Ten cracks found in Windows security upgrade

A security company claims to have found 10 major security flaws in Microsoft's Windows XP Service Pack 2, bypassing many of the...

A security company claims to have found 10 major security flaws in Microsoft's Windows XP Service Pack 2, bypassing many of the security measures the update puts into place.

According to Finjan Software, an attacker could exploit the flaws to execute malicious code on a user's system by luring the user to a specially crafted web page. Finjan has made the exploit's full technical details available to Microsoft but refused to make them public until the software giant has developed patches.

However, Microsoft said its initial analysis of the flaws showed they may not be as serious as the security firm claimed. "Our early analysis indicates that Finjan's claims are potentially misleading and possibly erroneous regarding the breadth and severity of the alleged vulnerabilities in Windows XP SP2," said a Microsoft spokesperson. "Microsoft encourages Finjan to abide by the principles of responsible disclosure and to decline to provide further comment or details on the alleged vulnerabilities until Microsoft is able to complete its investigation."

Finjan, which sells security software that it claims would plug the holes, had said the flaws allowed a web page to access a local file, elevating the privileges of code downloaded from the internet and bypassing SP2's system for alerting users to the download and execution of program files.

"By exploiting all vulnerabilities discovered in SP2 by Finjan, attackers can silently and remotely take over an SP2 machine when the user simply browses a web page," said Finjan.

Finjan stands by its claims. "We would not publish this kind of information unless we were 100% sure," said northern Europe sales manager Tim Warner. He said Finjan's standard procedure was to provide Microsoft with demonstrations for each vulnerability, showing how they could be easily exploited.

However, since no technical details have been made available, it is impossible to confirm the company's findings. The conflicting interests of the two parties are all too apparent: Finjan stands to gain publicity from discovering large holes in Microsoft's heavily hyped security update, whereas Microsoft will seek to downplay any holes until it has patches to fix them. Neither is likely to make the details public.

Warner defended Finjan's decision to publicise the existence of the SP2 bugs before a patch was available, saying they were so significant that users needed to be aware of them without delay. "There are some people out there who are thinking 'I've got SP2, therefore I'm safe.' The point here is that it's not safe. Vulnerabilities will always continue to come out - that's the nature of the game."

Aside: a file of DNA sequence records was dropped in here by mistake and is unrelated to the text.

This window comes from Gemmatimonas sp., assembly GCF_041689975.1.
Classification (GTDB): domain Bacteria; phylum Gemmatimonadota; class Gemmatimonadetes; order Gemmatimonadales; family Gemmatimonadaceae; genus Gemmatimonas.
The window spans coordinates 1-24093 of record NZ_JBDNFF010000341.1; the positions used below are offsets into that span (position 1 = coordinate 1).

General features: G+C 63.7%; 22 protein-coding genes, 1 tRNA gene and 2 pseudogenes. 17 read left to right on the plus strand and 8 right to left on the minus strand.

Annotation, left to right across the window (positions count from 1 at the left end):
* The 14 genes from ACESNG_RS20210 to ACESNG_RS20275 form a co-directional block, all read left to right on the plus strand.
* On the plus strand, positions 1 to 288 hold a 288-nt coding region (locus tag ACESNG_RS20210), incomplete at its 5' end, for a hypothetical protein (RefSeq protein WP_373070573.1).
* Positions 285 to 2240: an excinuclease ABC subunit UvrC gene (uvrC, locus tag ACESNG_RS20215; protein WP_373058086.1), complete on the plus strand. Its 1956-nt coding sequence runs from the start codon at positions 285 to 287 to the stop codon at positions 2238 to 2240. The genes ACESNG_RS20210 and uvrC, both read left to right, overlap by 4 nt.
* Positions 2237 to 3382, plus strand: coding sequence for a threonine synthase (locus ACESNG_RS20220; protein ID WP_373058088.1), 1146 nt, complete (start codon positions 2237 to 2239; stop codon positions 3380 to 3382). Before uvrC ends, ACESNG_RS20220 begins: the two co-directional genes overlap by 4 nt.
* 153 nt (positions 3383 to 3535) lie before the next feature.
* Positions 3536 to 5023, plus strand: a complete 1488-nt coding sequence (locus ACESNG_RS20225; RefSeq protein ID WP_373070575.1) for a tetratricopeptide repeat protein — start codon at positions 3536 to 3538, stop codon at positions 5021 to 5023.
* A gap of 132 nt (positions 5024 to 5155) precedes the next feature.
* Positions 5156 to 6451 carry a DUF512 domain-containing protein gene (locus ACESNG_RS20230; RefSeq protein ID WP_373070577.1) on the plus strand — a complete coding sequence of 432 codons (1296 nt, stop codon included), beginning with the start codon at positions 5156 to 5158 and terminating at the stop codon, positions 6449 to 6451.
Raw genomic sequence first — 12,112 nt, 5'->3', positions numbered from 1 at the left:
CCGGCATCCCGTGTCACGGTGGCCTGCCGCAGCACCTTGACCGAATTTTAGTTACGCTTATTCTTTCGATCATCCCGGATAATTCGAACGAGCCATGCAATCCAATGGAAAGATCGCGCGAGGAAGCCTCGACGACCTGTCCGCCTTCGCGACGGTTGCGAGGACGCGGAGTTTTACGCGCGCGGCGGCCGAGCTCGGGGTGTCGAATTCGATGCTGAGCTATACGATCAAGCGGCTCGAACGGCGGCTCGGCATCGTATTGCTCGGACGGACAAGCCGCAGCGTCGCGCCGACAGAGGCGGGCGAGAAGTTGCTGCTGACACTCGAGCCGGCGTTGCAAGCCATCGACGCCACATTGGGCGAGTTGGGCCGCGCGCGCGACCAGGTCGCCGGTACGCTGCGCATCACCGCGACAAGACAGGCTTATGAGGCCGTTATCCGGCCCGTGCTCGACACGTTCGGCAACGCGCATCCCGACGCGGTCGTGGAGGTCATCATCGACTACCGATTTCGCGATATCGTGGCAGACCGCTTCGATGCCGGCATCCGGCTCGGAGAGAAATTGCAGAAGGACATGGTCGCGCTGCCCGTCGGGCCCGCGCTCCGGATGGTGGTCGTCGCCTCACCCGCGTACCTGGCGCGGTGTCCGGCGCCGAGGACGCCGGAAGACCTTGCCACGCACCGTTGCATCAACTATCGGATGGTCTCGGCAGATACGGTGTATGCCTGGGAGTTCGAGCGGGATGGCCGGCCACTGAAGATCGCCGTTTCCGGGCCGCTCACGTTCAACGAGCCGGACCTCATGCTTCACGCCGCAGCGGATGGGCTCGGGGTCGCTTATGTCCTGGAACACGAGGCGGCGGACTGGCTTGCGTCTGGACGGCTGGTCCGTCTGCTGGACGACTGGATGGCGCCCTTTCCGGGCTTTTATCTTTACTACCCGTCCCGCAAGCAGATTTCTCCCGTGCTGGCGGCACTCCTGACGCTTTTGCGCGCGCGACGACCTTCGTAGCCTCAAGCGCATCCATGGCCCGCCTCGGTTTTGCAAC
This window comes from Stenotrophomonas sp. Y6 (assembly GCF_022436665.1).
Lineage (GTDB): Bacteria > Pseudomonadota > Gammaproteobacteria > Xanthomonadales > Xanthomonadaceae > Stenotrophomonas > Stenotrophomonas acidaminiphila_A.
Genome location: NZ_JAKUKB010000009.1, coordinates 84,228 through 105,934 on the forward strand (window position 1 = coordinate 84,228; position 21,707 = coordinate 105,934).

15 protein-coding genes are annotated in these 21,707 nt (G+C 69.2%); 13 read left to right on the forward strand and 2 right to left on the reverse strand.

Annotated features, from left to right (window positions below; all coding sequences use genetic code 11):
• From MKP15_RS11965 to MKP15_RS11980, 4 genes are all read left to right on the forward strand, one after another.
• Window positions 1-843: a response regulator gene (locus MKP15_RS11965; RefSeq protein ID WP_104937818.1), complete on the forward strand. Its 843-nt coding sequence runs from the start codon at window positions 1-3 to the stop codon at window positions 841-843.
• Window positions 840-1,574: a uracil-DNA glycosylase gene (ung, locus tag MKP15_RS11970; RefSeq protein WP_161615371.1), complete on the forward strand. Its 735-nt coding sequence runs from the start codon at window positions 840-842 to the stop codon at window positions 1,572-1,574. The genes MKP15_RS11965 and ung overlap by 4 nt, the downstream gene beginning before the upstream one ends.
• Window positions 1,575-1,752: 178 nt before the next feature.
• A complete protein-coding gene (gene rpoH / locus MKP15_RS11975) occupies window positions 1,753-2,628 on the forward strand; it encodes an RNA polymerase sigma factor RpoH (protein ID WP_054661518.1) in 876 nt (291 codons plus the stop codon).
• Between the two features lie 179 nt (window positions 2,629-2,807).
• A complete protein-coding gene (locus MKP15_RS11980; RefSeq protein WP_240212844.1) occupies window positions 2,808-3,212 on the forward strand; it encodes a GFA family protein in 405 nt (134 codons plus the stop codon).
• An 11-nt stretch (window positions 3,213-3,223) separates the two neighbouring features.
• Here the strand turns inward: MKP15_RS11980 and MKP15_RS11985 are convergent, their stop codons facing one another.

Microsoft said any patches would depend on the severity of the flaws. "If Microsoft finds any valid vulnerability in Windows XP SP2, it will take immediate and appropriate action, which may include releasing a fix out of band if such action is needed to protect customers."

Danish security firm Secunia criticised Finjan for taking the unorthodox step of publicising flaws while they were still being analysed by Microsoft. "I see no reason to go out and announce information about flaws in this manner," said Secunia chief technology officer Thomas Kristensen.

If researchers wanted to push IT companies into issuing patches more promptly, there were other ways to go about it, he said. He cited eEye Digital Security's Upcoming Advisories listing, which gives suppliers a push without providing potential attackers with clues.

Finjan's bugs, should they prove serious, would not be the first to be found in SP2. Shortly after SP2's release, a researcher publicised a bug that could allow a malicious website to plant executable code or script on a user's PC. Microsoft has patched one variant of this but another, publicised last month, is as yet unpatched. The unpatched variant also allows cross-site scripting.

Users can mitigate the problem by disabling the "Drag and drop or copy and paste files" option in Internet Explorer, disabling active content and setting the "Internet" zone to high security.

Kristensen said that while SP2 fixed many of Windows' underlying security vulnerabilities, Microsoft could have gone further. "It would probably break some functionality, but I think that would be perfectly acceptable considering the number of highly critical vulnerabilities pre-SP2."

He said it was just a matter of time before more SP2 flaws were found, as researchers and hackers gained a better understanding of how the new technology worked. "One serious hole has already been discovered and publicly disclosed. I'm certain we will see more in the near future," he said.

Matthew Broersma writes for Techworld

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